This article is meant to serve as a brief introduction to TrapWire (parent company is Abraxas) and their involvement with STRATFOR. The information below is gathered directly from the STRATFOR (Global Intelligence) emails that were released by Wikileaks.
The emails were given to Wikileaks after the hack on STRATFOR that took place on December 24th 2011. The hack on STRATFOR was done by members of LulzSec, an offshoot of Anonymous and led by Sabu. As it turned out though, Sabu had already been turned by the FBI back in June 2011 after his arrest and was actively working for them against his fellow hackers. The FBI were fully aware of Sabu ‘s attack on STRATFOR, although they were never held accountable for it. This isn’t the first time that the FBI have created a situation in order to get an arrest, nor will it be the last. In fact they have a bit of a track record for creating incidents.
Note: Wikileaks is currently under a massive DDoS attack by an unknown entity, although a group called Anti Leaks is stating that they are behind the attacks, but most suspect that given the timing of the TrapWire leaks that the US gov is more likely to be involved. The DDoS attack has been on-going since August 4th at a rate of 10GB per sec on average. The Anti Leak group is headed by DietPepsi:
You can call me DietPepsi. I am the leader of AntiLeaks. We are not doing this to call attention to ourselves. We are young adults, citizens of the United States of America and are deeply concerned about the recent developments with Julian Assange and his attempt at asylum in Ecuador.
Assange is the head of a new breed of terrorist. We are doing this as a protest against his attempt to escape justice into Ecuador. This would be a catalyst for many more like him to rise up in his place. We will not stop and they will not stop us.
What is TrapWire?
TrapWire, owned by Abraxas, is predictive software that integrates directly with a clients surveillance hardware (security cameras) enabling real-time facial-recognition. It is primarily designed to monitor and determine threat levels based on possible terrorist or other criminal activity. There are three different systems that TrapWire offer. These are:
- TW-CI (TrapWire Critical Infrastructure) focuses on the identification of pre-operational surveillance activities occurring around specific sites within the TrapWire Network
- TW-CM (TrapWire Community Member) supports the online reporting of suspicious behavior by community members, such as the iWatch programs in Los Angeles and Washington DC, and See Something Say Something in Las Vegas and New York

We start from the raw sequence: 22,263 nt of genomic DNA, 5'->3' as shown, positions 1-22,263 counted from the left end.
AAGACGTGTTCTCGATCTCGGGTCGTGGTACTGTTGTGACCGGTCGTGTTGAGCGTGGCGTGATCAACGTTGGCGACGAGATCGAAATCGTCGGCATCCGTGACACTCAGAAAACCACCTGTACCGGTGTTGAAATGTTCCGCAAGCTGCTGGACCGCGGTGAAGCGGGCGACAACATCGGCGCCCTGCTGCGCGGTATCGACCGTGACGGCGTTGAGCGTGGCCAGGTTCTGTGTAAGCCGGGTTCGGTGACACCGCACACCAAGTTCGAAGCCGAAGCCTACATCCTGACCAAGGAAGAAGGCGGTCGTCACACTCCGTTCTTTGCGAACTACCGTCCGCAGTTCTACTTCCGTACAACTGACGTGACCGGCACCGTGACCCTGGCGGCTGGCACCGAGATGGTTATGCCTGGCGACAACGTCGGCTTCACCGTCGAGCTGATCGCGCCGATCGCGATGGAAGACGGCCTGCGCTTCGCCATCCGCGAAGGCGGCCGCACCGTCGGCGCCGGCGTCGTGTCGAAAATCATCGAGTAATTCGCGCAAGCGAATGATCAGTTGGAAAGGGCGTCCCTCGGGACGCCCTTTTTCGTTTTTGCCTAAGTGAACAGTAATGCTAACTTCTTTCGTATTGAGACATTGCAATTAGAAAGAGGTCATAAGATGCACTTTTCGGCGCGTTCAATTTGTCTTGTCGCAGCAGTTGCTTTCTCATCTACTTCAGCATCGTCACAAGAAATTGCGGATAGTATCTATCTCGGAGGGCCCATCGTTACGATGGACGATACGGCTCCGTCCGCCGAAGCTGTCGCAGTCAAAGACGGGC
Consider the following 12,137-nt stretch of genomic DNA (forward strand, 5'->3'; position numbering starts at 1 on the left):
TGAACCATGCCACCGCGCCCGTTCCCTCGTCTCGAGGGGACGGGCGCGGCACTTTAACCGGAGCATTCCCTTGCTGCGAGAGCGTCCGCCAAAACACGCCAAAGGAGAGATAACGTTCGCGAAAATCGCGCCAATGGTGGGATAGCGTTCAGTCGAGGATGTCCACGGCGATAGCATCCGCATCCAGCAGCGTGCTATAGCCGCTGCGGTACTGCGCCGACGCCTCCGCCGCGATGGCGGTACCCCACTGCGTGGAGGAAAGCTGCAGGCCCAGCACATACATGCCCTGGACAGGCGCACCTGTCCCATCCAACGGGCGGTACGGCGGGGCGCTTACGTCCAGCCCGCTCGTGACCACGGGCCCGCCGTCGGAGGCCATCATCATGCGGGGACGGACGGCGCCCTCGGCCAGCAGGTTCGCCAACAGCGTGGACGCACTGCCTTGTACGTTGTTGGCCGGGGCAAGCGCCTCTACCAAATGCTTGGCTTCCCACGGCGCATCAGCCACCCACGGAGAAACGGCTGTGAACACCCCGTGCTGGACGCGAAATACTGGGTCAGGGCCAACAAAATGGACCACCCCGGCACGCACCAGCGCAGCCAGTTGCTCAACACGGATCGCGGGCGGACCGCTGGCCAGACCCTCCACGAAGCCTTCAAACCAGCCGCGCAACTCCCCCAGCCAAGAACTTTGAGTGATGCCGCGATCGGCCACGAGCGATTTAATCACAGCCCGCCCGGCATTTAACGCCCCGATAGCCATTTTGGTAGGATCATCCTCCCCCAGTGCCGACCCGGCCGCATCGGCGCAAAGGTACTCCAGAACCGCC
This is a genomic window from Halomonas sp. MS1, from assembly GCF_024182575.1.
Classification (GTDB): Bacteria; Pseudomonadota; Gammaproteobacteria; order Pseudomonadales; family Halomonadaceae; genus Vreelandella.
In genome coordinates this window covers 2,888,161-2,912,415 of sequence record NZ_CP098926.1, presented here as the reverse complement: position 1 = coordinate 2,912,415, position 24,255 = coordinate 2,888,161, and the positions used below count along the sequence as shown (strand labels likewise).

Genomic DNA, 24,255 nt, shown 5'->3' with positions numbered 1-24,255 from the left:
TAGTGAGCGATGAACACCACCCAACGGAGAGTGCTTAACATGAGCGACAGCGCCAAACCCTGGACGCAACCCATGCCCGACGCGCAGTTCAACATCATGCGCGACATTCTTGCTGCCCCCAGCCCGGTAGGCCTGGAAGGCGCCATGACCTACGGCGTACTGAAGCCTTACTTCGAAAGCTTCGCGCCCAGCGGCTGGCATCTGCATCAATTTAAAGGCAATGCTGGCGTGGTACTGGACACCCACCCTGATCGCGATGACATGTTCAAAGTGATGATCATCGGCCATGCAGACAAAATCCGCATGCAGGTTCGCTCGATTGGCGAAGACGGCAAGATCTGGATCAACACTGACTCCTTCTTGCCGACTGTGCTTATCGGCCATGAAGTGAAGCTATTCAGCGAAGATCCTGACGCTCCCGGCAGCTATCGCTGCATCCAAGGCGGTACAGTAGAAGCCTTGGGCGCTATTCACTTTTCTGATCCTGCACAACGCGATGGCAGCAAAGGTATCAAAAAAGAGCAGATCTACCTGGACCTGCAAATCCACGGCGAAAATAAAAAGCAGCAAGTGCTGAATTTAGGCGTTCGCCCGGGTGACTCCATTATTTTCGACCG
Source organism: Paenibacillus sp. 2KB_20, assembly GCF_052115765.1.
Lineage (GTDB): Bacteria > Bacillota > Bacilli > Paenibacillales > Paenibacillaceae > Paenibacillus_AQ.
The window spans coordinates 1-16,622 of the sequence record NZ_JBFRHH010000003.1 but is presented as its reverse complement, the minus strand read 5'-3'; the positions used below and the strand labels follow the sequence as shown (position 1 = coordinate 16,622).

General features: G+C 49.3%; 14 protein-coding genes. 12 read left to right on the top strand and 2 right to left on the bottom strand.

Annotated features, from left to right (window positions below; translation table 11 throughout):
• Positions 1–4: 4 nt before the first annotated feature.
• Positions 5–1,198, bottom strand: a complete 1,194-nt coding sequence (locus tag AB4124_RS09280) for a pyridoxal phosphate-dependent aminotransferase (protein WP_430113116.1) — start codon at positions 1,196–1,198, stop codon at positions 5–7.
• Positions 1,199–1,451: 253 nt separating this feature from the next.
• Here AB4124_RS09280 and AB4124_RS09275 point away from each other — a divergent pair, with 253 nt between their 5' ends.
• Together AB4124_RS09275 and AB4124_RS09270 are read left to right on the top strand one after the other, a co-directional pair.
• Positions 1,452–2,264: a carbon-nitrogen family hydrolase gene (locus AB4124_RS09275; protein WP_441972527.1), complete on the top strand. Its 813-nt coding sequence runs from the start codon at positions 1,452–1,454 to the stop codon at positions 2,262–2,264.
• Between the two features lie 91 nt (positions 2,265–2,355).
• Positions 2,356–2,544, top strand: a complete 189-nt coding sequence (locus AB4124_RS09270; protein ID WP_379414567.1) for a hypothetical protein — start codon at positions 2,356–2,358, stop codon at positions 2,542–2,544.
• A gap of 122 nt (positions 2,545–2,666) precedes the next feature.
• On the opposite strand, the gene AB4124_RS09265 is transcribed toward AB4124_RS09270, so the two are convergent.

- TW-LE (TrapWire Law Enforcement) provides the ability to gather, analyze and disseminate information about surveillance and logistical activities occurring across an entire geographic region, including information gathered via TW CI and TW CM deployments
TrapWire is a unique, predictive software system designed to detect patterns indicative of terrorist attacks or criminal operations. Utilizing a proprietary, rules-based engine, TrapWire detects, analyzes and alerts on suspicious events as they are collected over periods of time and across multiple locations. Through the systematic capture of these pre-attack indicators, terrorist or criminal surveillance and pre-attack planning operations can be identified — and appropriate law enforcement counter measures employed ahead of the attack. As such, our clients are provided with the ability to prevent the terrorist or criminal event, rather than simply mitigate damage or loss of life.
Original agreement (added here as well due to ongoing DDoS attacks on Wikileaks)
The use of TrapWire by companies and countries is staggering and frankly pretty scary. Here are a fraction of the TrapWire clients from around the globe:
- Washington DC
- Las Vegas Sands Corporation
- Los Angeles
- London Stock Exchange
- No. 10 Downing Street
- NYC Subway (500 cameras were activated in September 2010)
- Hunt Oil
- US Military (All)
The focus to get TrapWire installed in more locations in Houston TX began just a couple of months after the initial agreement was signed between STRATFOR and Abraxas, and was heavily pushed by Fred Burton (VP of STRATFOR) See 3466948 on Wikileaks